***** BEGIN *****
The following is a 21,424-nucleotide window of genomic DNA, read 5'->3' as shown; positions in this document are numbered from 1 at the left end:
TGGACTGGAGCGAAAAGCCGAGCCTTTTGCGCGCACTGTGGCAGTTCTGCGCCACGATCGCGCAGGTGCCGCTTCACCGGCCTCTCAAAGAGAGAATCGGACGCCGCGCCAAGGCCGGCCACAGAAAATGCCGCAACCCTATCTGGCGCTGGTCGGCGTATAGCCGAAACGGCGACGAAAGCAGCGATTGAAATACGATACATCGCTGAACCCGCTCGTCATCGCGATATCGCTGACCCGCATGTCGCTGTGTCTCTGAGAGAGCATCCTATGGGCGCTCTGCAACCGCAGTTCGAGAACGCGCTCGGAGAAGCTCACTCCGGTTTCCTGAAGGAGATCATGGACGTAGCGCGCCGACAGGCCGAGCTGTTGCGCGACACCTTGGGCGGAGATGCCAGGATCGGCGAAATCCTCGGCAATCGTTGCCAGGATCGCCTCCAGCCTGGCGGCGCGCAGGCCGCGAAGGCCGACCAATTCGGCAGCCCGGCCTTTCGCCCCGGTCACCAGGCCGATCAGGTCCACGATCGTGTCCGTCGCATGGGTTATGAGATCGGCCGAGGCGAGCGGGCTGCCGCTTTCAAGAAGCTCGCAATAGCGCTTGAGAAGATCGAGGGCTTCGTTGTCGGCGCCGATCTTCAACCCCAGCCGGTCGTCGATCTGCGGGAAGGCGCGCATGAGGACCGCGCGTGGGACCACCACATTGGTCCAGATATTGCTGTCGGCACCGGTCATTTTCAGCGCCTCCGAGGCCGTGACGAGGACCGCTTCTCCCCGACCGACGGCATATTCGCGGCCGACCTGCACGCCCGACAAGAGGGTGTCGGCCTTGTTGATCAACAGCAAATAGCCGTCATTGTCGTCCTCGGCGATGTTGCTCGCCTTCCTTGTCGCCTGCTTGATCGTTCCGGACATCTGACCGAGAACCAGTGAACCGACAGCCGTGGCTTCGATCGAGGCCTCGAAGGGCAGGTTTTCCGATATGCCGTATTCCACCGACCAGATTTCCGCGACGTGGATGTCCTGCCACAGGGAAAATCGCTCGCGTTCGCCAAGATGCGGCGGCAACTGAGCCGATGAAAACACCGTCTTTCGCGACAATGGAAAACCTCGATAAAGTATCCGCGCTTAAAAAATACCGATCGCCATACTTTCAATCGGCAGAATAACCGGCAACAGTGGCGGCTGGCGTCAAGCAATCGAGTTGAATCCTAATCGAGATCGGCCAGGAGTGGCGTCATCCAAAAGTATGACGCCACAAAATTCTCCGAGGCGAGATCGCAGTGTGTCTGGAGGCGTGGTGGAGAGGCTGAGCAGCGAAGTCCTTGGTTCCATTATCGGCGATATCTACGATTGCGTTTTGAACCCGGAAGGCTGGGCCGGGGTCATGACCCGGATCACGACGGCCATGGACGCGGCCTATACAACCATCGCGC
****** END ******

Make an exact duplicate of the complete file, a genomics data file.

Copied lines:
The following is a 21,424-nucleotide window of genomic DNA, read 5'->3' as shown; positions in this document are numbered from 1 at the left end:
TGGACTGGAGCGAAAAGCCGAGCCTTTTGCGCGCACTGTGGCAGTTCTGCGCCACGATCGCGCAGGTGCCGCTTCACCGGCCTCTCAAAGAGAGAATCGGACGCCGCGCCAAGGCCGGCCACAGAAAATGCCGCAACCCTATCTGGCGCTGGTCGGCGTATAGCCGAAACGGCGACGAAAGCAGCGATTGAAATACGATACATCGCTGAACCCGCTCGTCATCGCGATATCGCTGACCCGCATGTCGCTGTGTCTCTGAGAGAGCATCCTATGGGCGCTCTGCAACCGCAGTTCGAGAACGCGCTCGGAGAAGCTCACTCCGGTTTCCTGAAGGAGATCATGGACGTAGCGCGCCGACAGGCCGAGCTGTTGCGCGACACCTTGGGCGGAGATGCCAGGATCGGCGAAATCCTCGGCAATCGTTGCCAGGATCGCCTCCAGCCTGGCGGCGCGCAGGCCGCGAAGGCCGACCAATTCGGCAGCCCGGCCTTTCGCCCCGGTCACCAGGCCGATCAGGTCCACGATCGTGTCCGTCGCATGGGTTATGAGATCGGCCGAGGCGAGCGGGCTGCCGCTTTCAAGAAGCTCGCAATAGCGCTTGAGAAGATCGAGGGCTTCGTTGTCGGCGCCGATCTTCAACCCCAGCCGGTCGTCGATCTGCGGGAAGGCGCGCATGAGGACCGCGCGTGGGACCACCACATTGGTCCAGATATTGCTGTCGGCACCGGTCATTTTCAGCGCCTCCGAGGCCGTGACGAGGACCGCTTCTCCCCGACCGACGGCATATTCGCGGCCGACCTGCACGCCCGACAAGAGGGTGTCGGCCTTGTTGATCAACAGCAAATAGCCGTCATTGTCGTCCTCGGCGATGTTGCTCGCCTTCCTTGTCGCCTGCTTGATCGTTCCGGACATCTGACCGAGAACCAGTGAACCGACAGCCGTGGCTTCGATCGAGGCCTCGAAGGGCAGGTTTTCCGATATGCCGTATTCCACCGACCAGATTTCCGCGACGTGGATGTCCTGCCACAGGGAAAATCGCTCGCGTTCGCCAAGATGCGGCGGCAACTGAGCCGATGAAAACACCGTCTTTCGCGACAATGGAAAACCTCGATAAAGTATCCGCGCTTAAAAAATACCGATCGCCATACTTTCAATCGGCAGAATAACCGGCAACAGTGGCGGCTGGCGTCAAGCAATCGAGTTGAATCCTAATCGAGATCGGCCAGGAGTGGCGTCATCCAAAAGTATGACGCCACAAAATTCTCCGAGGCGAGATCGCAGTGTGTCTGGAGGCGTGGTGGAGAGGCTGAGCAGCGAAGTCCTTGGTTCCATTATCGGCGATATCTACGATTGCGTTTTGAACCCGGAAGGCTGGGCCGGGGTCATGACCCGGATCACGACGGCCATGGACGCGGCCTATACAACCATCGCGC